More Skepticism About The Biofuels Panacea

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A short while back I expressed a bit of skepticism about the biofuels fad. The best I could figure out was that biofuels might eventually replace up of sixth of our current supply of transport fuels. On Sunday, the Washington Post published an op/ed–"The False Hope of Biofuels"–by two Polytechnic University of New York professors that comes to an even more dour conclusion:

But allowing a net positive energy output of 30,000 British thermal units (Btu) per gallon, it would still take four gallons of ethanol from corn to equal one gallon of gasoline. The United States has 73 million acres of corn cropland. At 350 gallons per acre, the entire U.S. corn crop would make 25.5 billion gallons, equivalent to about 6.3 billion gallons of gasoline. The United States consumes 170 billion gallons of gasoline and diesel fuel annually. Thus the entire U.S. corn crop would supply only 3.7 percent of our auto and truck transport demands. Using the entire 300 million acres of U.S. cropland for corn-based ethanol production would meet about 15 percent of the demand.

Whole thing here.

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  1. To be expected . . . with corn. But, for good biosource, what about hemp? 😉

  2. Are we talking about all biofuels here, or just ethanol? I was under the impression that biodiesel has been showing some promise, and I’d be disappointed to hear that’s not the case.

  3. To be expected… with corn. But, for good biosource, what about hemp?

    I’m in Michigan — we can’t use hemp in our cars. Ever.

  4. What about cooking corn oil and using it as biodiesel? How are the efficiencies then?

  5. I’m waiting for the day when my car’s outta gas i can just take a shit in the tank.

    that’s biofuel!

  6. How about using it for generating electricity, or heating homes?

  7. We’d better quit pinning our hopes on biofuels being a modern engery miracle and start buidling more nuclear power plants and drilling for oil in ANWAR and off of our own coasts,

  8. Screw all this carbon-based shit, anyway — let’s go nuclear, and let’s do it yesterday! Use the nuke plants to provide energy to produce carbon-based fuels for those portions of the economy that run on it.

  9. it appears that their estimates of corn production per acre and ethanol yield from same are based on the edible portion of corn, the ear. this isn’t viable since we need the ears for food. however, some are working on digesting the remainder of the plant for ethanol production. this would cause their estimates to be off, but by what factor, I cannot say.

  10. retraction of my previous statement: the portion Ron quotes appears to me to refer only to the ears, but later in their article, the authors do take into account the remainder of the plant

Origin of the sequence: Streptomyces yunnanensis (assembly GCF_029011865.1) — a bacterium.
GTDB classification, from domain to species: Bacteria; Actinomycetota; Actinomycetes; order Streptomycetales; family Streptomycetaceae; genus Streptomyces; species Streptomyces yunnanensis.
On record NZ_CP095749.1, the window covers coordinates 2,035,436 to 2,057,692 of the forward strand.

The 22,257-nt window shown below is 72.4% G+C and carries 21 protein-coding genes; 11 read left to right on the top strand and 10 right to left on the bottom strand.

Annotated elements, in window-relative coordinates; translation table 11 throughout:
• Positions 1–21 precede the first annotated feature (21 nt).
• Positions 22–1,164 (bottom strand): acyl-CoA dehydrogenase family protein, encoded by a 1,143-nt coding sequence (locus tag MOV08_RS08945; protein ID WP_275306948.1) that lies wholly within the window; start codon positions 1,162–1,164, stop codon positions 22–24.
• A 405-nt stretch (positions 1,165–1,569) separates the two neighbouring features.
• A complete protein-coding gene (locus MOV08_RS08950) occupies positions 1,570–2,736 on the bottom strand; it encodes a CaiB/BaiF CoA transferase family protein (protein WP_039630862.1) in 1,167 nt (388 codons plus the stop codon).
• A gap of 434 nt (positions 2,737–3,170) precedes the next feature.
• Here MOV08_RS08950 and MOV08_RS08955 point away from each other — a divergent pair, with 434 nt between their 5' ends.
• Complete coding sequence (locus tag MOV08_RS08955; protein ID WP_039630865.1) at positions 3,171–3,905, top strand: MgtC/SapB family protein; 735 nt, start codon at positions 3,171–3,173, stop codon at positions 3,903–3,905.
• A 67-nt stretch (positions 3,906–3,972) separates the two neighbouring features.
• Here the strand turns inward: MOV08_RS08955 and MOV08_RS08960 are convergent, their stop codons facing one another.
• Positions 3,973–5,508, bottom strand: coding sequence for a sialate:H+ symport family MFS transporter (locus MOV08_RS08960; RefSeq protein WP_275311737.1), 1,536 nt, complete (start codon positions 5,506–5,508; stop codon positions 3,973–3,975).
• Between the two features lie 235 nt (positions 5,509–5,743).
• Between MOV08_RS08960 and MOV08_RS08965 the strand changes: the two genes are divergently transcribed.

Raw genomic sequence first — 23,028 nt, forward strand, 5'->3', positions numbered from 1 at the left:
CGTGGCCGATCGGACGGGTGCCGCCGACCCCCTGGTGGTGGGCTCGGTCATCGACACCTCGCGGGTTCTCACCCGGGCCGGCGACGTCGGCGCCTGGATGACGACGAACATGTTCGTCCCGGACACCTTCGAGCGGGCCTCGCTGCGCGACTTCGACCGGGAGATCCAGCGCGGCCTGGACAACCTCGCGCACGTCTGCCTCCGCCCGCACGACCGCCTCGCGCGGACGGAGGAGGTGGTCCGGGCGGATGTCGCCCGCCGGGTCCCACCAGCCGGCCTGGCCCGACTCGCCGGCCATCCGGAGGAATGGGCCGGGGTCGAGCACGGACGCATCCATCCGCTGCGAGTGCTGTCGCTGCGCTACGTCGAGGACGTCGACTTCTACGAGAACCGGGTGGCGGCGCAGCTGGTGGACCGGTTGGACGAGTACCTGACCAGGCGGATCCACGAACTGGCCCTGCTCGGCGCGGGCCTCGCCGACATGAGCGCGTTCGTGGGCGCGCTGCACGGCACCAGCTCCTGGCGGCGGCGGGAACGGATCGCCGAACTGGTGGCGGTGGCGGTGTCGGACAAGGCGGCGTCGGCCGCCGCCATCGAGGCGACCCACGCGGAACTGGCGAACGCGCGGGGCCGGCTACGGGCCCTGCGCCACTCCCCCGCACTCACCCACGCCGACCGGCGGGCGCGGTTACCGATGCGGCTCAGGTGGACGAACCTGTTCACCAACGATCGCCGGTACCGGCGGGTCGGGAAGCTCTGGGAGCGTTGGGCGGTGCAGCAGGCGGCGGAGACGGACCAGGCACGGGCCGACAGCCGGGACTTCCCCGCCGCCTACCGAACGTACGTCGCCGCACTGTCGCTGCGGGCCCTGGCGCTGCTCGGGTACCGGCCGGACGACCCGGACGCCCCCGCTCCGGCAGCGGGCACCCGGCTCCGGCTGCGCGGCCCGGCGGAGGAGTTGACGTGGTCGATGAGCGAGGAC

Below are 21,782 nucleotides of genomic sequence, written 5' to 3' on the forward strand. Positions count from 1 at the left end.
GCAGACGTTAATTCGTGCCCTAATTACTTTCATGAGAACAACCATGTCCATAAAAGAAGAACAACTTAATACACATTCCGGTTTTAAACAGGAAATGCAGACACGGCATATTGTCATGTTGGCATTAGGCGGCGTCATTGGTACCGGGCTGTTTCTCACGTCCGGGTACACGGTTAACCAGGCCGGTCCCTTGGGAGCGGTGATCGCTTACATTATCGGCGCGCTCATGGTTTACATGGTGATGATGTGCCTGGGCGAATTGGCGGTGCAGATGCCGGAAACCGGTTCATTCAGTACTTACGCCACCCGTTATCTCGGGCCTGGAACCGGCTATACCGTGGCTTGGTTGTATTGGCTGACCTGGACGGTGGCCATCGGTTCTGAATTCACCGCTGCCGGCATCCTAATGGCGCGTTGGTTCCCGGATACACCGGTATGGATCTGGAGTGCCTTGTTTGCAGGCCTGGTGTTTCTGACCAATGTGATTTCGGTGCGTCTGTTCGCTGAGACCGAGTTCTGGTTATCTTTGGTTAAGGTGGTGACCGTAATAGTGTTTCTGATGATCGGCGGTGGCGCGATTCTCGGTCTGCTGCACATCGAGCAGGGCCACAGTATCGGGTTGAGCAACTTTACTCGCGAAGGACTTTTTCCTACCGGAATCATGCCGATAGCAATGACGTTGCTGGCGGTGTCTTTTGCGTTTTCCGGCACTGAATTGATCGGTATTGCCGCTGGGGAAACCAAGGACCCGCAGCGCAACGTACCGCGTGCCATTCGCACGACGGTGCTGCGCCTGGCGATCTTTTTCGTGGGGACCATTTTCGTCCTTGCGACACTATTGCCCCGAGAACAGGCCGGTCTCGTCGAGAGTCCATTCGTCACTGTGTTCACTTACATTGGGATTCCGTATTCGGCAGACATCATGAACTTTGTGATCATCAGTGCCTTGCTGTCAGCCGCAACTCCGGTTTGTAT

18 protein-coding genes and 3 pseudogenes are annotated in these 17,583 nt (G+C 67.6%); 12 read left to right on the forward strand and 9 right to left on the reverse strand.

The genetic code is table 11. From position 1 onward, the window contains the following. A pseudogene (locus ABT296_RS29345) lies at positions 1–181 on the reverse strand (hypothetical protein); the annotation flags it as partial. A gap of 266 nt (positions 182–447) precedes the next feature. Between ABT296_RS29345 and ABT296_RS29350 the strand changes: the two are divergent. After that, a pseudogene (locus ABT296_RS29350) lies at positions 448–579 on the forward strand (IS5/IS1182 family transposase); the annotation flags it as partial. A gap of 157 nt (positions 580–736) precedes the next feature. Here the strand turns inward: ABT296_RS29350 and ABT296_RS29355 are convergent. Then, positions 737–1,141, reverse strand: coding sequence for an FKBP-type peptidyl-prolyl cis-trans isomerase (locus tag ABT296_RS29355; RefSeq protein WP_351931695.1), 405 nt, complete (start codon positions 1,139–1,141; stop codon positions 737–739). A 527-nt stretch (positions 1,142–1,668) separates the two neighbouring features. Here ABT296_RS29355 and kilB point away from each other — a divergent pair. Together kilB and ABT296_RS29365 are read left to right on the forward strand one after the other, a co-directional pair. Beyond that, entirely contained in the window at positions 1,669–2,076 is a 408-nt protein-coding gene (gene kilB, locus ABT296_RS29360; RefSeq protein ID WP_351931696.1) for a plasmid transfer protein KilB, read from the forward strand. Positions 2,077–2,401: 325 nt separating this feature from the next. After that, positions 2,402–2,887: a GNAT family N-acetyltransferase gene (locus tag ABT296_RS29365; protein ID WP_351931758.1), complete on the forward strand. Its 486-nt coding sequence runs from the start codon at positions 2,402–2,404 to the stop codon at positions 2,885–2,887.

11. The first thing the govt can do to increase the supply of ethanol is quit slapping protectionist tarrifs on imports of Brazilian ethanol made from sugar cane.

  12. Their estimates, as I recall, are for current methods of producing ethanol. Cellulosic ethanol, where you use much more of the plant, would yield more energy per acre and would not require diverting any land away from food production. Use the corn cob or wheat kernels or whatever for food, and use the stalk to make cellulosic ethanol, or some other cellulose-derived fuel. This would be good for farmers, as using more of the plant means you get to sell more of the plant and hence get more money.

    However, they do make a good point about the limits on that approach. If the stalks are used to make fuels instead of put back into the ground, that limits the productivity of the soil. So there would be a limit on how much cellulose you can harvest from a field. Still, the use of cellulose does change the numbers favorably.

    I assume that the future will require a balanced portfolio of biofuels, solar electricity, nuclear, and fossil fuels. Biofuels are really just another form of solar energy, and it seems foolish to overlook all of the energy coming from the sun. Invest in nuclear power, by all means, but the sun is there so use it when you can. I’m intrigued by the possibility of combining solar and wind on the same site: The window often blows at night or on cloudy days, and the sun often shines even when there’s no wind. Fill a field with layered solar cells (different layers for different wavelengths, so you use more mof the energy) and surround those cells with lenses and/or mirrors that focus the sunlight (cover as much of that acreage as possible with cheap reflectors instead of expensive photovoltaics), and the cost and efficiency start to get competitive. Combine it with wind turbines and you get some savings on infrastructure.

    I’d invest in a company that pursued that.